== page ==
Innovation Hall 135
Section Information for Spring 2012
An 1862 painting, The Death of Arthur, by J.M. Carrick, combines an early-medieval ship, vaguely Norman chainmail, and helmets from unspecified modern period in the eclectic visual grammar of nineteenth-century medievalism. The legend of King Arthur--also eclectic--coalesced around scattered records and story fragments, but hard evidence is sparse and problematical, so our concern will be less with the question "was there a King Arthur?" than with the affirmation "there are many Arthurs now."
After studying the earliest literary exemplars of the legend--Celtic, Latin, and French--we will examine several reconfigurations of the legends of Arthur and the cultural work such retellings perform. The warrior recedes to give place to his knights in the romances of Chretien de Troyes. Current interest in Celtic mythology or in the tensions between Christianity and insular folk beliefs contrasts with militaristic Arthurian milieu of Jack Whyte and Bernard Cornwell. Romanticized nostalgia from Tennyson to T.H. White is countered by the austere elegance of Robert Bresson's film Lancelot du Lac.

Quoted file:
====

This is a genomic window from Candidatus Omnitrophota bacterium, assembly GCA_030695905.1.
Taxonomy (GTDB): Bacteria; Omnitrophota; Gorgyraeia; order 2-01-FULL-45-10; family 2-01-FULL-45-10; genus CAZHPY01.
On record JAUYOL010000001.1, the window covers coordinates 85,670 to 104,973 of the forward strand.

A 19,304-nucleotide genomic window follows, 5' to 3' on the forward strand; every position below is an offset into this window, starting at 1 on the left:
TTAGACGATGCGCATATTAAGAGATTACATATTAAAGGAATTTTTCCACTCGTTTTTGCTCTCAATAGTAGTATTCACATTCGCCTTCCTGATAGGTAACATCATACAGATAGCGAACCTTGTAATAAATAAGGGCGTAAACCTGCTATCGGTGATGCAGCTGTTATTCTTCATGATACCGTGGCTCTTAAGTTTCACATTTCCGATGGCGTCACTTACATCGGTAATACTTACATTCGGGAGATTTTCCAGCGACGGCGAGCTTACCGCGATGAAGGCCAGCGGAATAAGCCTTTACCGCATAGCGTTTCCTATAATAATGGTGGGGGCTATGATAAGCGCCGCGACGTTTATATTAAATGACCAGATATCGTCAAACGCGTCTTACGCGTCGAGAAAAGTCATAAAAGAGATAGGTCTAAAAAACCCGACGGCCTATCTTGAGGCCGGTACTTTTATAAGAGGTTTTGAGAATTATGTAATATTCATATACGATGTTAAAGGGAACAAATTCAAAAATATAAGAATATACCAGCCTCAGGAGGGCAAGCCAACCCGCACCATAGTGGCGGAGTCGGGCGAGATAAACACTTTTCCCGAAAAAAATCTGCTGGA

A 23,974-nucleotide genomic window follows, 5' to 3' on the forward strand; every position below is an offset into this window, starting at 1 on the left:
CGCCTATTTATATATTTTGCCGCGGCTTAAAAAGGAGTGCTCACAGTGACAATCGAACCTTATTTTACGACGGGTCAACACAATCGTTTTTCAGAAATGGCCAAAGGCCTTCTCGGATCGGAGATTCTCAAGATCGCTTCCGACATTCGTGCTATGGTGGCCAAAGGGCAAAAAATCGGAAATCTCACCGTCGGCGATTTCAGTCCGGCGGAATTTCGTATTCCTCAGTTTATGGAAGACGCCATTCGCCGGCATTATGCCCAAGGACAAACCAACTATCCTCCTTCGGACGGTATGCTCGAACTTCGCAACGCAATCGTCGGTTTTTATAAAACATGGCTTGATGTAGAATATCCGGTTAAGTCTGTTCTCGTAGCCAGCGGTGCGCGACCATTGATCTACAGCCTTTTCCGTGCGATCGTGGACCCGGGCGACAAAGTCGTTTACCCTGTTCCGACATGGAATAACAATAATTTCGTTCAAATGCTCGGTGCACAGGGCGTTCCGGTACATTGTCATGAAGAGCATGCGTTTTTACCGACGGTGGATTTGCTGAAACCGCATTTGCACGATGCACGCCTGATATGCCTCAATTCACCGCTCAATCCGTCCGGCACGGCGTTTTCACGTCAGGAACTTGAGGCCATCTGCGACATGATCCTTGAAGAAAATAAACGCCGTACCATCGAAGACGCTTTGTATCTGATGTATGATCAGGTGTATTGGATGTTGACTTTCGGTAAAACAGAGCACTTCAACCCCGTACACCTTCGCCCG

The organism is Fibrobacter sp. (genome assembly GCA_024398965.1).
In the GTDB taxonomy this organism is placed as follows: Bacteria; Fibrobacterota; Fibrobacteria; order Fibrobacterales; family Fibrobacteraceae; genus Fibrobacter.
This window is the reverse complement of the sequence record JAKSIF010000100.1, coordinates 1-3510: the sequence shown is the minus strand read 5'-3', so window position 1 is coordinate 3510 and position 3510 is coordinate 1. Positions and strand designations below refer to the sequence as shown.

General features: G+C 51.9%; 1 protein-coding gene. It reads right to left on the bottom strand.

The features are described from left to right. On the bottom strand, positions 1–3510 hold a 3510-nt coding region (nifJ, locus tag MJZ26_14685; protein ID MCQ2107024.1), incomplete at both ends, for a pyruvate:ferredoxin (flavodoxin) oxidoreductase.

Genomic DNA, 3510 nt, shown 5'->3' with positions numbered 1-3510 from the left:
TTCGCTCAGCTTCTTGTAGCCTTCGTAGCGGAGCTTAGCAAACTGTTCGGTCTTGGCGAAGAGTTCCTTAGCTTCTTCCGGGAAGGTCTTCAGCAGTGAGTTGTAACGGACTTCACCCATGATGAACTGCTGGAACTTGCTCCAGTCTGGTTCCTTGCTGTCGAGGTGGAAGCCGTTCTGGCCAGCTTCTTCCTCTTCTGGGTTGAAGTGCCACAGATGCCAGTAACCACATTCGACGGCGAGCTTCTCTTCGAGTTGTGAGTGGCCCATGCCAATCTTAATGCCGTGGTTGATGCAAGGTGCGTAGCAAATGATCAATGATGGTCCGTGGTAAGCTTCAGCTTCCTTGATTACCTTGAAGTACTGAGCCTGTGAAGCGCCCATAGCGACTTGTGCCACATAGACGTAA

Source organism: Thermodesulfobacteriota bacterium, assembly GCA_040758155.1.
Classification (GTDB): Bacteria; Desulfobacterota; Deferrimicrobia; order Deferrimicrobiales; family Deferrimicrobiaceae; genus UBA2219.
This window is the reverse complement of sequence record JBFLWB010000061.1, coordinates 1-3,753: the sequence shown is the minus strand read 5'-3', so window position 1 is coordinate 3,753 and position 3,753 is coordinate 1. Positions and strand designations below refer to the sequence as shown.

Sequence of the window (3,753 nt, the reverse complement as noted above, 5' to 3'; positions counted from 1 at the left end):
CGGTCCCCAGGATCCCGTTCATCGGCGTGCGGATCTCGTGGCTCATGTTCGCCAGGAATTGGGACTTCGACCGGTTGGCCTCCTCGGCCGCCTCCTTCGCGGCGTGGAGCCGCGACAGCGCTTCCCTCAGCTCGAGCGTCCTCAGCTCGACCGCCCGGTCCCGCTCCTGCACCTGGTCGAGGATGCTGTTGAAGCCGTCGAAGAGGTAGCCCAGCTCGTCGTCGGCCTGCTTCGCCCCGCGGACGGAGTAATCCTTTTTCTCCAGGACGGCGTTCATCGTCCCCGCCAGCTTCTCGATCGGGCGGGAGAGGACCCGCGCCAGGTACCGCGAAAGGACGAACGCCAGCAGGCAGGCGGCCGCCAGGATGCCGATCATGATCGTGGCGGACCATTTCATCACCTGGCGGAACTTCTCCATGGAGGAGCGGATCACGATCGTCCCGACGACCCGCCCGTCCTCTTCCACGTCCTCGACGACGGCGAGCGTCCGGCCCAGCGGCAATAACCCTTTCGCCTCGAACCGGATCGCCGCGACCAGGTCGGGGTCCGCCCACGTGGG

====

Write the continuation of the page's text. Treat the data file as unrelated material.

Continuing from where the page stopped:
These texts are lengthy and complex, so be prepared for much reading in order to participate fully in the work of the semester. There will be several short writing exercises, two extended essays (4-5 pp.), and a longer final paper (12-20 pp.)
Satisfies the English BA core requirement for poetry.
Studies selected topics, genres, themes or authors in medieval or Renaissance literature and culture.
Equivalent to HIST 431 (2015-2016 Catalog)/FRLN 431.
May be taken for credit by English or history majors. Specific topic may vary. Primary emphasis is literary or historical, depending on discipline of instructor. May consider relevant material from philosophy, theology, and art. May be repeated for a maximum of 6 credits when topic is different.